#716539 Reply
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    alafair

    thanks everyone. I was leaning towards waiting some more, but I didnt know if it was because it’s simpler to keep life as it is or if it was because it was the right thing to do. I appreciate the feedback. Oh, and I’m not looking for any sort of fairy tale – a few productive years of therapy helped me put all of my childhood issues to rest – but eventually companionship would be nice.

    #716540 Reply
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    Kate
    Keymaster

    I know, but honestly, even if you’re just thinking “consistent, nice guy to share life with,” I would drop that expectation. Not that it’s not attainable, maybe, but just… what you’d have to go through to find that.

    #716542 Reply
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    Miss MJ

    Where are places that people can go to meet people to potentially date that are not online? Not asking for me, but just from the comments in this thread and the awesome dating thread, it seems like a lot of the worst stuff comes from people that you meet online because its easier to consider a person just a picture or whatever instead of someone that knows people you know or is part of an organization you’re part of, so you would, at minimum treat them like a person. Is not doing online dating even still a thing?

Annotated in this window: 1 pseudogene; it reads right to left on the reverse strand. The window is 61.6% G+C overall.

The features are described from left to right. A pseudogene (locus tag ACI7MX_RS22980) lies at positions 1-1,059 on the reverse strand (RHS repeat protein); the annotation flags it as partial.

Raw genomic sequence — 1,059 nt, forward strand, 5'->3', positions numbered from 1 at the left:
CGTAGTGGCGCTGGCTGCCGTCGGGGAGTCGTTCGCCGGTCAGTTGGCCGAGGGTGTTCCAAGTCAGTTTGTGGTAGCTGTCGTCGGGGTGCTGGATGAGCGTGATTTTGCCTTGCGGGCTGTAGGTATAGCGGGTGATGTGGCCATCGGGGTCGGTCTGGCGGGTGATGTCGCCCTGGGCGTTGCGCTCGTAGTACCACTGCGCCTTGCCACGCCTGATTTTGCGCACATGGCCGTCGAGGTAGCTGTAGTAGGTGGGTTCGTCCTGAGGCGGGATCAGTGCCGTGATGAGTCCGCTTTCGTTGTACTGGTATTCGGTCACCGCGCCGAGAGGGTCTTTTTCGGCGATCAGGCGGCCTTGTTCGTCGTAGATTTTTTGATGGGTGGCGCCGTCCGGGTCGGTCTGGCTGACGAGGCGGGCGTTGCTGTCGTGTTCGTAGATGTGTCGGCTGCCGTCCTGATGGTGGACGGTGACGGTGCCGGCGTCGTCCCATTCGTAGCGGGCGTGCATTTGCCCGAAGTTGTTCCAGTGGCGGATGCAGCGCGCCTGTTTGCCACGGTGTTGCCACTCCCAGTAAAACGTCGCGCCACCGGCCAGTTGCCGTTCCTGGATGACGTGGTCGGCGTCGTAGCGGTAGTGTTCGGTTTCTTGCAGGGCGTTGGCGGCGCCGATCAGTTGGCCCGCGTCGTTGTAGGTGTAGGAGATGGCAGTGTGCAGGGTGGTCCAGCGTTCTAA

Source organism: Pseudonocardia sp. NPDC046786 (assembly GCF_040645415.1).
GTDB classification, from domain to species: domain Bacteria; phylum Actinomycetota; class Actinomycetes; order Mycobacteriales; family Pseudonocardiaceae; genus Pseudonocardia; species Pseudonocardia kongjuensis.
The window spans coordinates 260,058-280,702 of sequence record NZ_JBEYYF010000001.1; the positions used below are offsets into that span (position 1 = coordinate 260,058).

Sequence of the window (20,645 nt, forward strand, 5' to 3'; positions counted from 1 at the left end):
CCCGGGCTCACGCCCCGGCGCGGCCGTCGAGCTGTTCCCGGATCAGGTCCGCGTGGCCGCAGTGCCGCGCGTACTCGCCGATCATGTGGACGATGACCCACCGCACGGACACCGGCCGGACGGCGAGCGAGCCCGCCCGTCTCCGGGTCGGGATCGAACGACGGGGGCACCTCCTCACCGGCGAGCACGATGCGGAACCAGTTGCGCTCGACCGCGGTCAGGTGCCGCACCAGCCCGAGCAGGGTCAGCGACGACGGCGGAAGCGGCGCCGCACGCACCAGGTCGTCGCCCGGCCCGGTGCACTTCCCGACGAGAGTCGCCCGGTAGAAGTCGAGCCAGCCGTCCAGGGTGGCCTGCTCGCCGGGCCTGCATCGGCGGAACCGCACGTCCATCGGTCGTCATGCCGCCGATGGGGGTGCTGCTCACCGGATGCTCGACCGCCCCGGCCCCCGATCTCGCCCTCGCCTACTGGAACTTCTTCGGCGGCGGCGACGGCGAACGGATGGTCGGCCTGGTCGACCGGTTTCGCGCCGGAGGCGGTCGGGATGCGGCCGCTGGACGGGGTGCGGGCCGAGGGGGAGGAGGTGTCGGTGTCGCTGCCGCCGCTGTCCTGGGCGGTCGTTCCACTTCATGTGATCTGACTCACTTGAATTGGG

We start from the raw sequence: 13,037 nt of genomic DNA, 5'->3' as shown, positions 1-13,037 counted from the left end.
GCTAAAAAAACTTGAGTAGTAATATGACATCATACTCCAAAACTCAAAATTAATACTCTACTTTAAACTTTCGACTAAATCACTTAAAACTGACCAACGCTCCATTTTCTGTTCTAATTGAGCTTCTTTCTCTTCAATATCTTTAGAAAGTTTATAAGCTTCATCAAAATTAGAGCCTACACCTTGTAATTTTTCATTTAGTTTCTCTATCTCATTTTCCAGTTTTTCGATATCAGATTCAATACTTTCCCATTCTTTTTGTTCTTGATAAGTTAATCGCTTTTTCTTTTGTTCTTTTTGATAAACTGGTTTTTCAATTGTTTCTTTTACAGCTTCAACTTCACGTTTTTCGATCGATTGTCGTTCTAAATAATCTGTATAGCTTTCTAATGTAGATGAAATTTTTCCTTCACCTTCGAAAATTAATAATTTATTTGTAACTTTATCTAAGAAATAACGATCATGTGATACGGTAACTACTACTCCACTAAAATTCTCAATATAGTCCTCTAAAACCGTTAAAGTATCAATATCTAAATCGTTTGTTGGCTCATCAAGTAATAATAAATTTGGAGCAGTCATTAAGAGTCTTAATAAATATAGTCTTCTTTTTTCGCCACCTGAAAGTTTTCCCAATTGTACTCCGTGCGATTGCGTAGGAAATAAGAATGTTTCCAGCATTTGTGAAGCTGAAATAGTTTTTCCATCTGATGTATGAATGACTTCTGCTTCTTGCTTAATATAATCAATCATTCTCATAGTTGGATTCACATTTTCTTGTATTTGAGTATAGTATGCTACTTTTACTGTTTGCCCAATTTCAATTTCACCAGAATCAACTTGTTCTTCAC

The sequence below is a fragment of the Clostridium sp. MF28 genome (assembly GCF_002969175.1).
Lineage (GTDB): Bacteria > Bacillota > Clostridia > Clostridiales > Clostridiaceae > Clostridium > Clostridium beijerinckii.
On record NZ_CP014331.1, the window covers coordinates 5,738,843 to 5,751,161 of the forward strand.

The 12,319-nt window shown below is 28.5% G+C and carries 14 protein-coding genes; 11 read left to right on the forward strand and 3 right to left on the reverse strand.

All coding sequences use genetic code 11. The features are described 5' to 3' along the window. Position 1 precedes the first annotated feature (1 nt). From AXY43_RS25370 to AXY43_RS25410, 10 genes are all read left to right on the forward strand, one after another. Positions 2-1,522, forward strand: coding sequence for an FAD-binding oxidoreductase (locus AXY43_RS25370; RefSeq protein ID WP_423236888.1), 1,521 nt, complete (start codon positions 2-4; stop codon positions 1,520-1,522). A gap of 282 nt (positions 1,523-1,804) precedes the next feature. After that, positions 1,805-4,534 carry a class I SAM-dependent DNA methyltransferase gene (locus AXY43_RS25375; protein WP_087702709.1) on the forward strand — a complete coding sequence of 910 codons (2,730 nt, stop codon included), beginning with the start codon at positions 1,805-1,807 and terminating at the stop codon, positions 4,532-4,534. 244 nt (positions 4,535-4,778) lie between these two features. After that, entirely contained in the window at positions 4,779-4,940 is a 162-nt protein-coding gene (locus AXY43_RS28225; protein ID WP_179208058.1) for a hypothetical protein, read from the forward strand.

#716544 Reply
    Just Max
    Just Max
    Participant

    Sigh. I’m turning 40 this year and always backing out of even trying to start dating. Mainly because of what Wendy and Kate said, that it’s difficult and frustrating nowadays. And frankly, reading some of the letters people send make me think there is no point to getting into the dating pool at all.
    But I’d like to see some answers to Miss MJ’s question; where to go to meet people that are not online?

    #716545 Reply
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    Kate
    Keymaster

    I don’t know, probably church is a big one, tbh. And meetups. Or at parties and events your friends invite you to.

    But the whole point of online dating is it gives you access to thousands of people you probably wouldn’t run into. And allows you to do some filtering before setting up a date, so when you do get dressed up and go out, you’re *meeting someone with potential.* At least in theory.

    I know online dating has gotten really bad, but it does have those advantages. My thing is, if I’m going to do something, I’m going to read up on it, figure out the system, and do it right. It seems like most people just jump into it with no idea what they’re doing, what’s a red flag, who’s a time waster, what to put up with and what not to, etc. So they waste a lot of time and